Over the last three years, California has experienced five of the deadliest wildfires and seven of the most destructive wildfires in state history, with more than 3.7 million acres burned, some 34,000 structures destroyed, and more than 145 lives tragically lost. This year, dry and warm conditions can lead to an increased potential of fire activity.
Since last year, California has been amplifying resources to protect public safety, including the completion of 35 high priority fuel reduction projects. The 35 projects resulted in protecting 90,000 acres by directly treating 12,000 acres. Additionally, in 2020 CAL FIRE plans to directly treat 50,000 acres. Additionally, CAL FIRE is partnering with the California National Guard and other agencies to provide early detection to wildfires throughout California to minimize reaction times and monitor fire affected areas to augment responses if necessary. Also, CAL FIRE will be amplifying resources with the use of technology through the Innovation Procurement Sprint that will help predict potential fire behavior and impact. Finally, CAL FIRE has focused on the procurement of new Blackhawk helicopters that can carry and deliver more water to impacted areas.
“As we continue to deal with challenging times, we want to make sure Californians know we are prepared for this year’s fire season, and also, the importance of them knowing what they can do to prepare themselves,” said CAL FIRE Chief Thom Porter.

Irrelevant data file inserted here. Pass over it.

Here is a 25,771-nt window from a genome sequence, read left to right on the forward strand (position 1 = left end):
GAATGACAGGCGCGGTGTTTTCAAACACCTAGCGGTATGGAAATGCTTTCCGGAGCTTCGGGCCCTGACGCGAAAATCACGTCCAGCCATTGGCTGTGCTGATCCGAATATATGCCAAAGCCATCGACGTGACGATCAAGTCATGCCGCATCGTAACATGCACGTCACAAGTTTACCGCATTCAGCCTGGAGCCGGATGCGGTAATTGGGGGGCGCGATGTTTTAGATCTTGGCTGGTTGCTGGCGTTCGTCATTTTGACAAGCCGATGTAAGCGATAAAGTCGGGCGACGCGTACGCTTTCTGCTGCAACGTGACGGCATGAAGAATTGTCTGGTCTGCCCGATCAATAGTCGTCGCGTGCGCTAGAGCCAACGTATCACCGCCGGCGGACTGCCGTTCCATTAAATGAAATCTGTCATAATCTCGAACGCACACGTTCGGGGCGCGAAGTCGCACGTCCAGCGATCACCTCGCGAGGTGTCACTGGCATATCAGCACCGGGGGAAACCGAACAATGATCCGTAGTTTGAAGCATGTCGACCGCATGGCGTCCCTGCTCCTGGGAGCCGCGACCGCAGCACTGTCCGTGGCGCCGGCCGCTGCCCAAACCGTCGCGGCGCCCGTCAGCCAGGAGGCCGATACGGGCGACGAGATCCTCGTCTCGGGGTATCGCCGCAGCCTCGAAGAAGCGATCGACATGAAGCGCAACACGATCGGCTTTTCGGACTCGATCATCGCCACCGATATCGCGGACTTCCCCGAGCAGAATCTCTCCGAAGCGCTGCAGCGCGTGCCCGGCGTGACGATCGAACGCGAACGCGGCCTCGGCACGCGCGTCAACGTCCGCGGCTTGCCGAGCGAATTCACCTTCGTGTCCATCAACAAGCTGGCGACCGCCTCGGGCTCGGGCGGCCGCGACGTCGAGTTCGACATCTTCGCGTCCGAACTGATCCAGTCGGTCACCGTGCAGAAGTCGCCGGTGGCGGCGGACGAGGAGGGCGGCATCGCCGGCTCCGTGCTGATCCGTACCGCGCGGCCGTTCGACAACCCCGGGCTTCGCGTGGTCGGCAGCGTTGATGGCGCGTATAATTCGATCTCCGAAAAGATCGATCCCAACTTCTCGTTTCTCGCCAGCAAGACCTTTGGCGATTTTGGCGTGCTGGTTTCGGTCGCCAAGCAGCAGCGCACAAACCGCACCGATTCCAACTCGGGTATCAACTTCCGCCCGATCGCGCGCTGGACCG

More importantly, CAL FIRE is also ensuring residents know about the importance of educating and preparing themselves and their communities. For instance, safeguarding their homes through the creation of defensible space by clearing vegetation 100-feet or more away, as well as using fire resistant landscaping to help stop the spread of wildfire, is strongly advised. This is especially important since approximately 25 percent of the state’s population, or 11 million Californians, live in a high-risk fire zone. Thousands of communities, from small mountain towns to suburbs to large urbanized cities, depend on smart planning and prevention tools such as protective fuel breaks, defensible space around homes and home hardening for their safety and survival. These tools work together to build more fire-resilient communities.
“Preparedness is key to California residents reducing their exposure and risks to destructive wildfires, especially during this pandemic period,” said Anthony Scardina, Deputy Regional Forester for Region 5. “We stand shoulder to shoulder with our wildland fire service partners at the state and local levels to protect our fellow Californians in 2020 and beyond.”
Additionally, CAL FIRE is encouraging Californians to access the revamped “Ready for Wildfire” web-based app, which is a helpful resource to use in year-round preparation. The “Ready for Wildfire” web-based app now takes a personalized approach that includes local alerts, checklists for preparedness, including evacuation plans, and other kits. To download the free Ready for Wildfire web-based app, visit https://plan.readyforwildfire.org/.
So far this year, CAL FIRE has responded to more than 900 wildfires that have burned more than 1,100 acres.
Read Governor Gavin Newsom’s Proclamation of the 2020 Wildfire Prevention Week.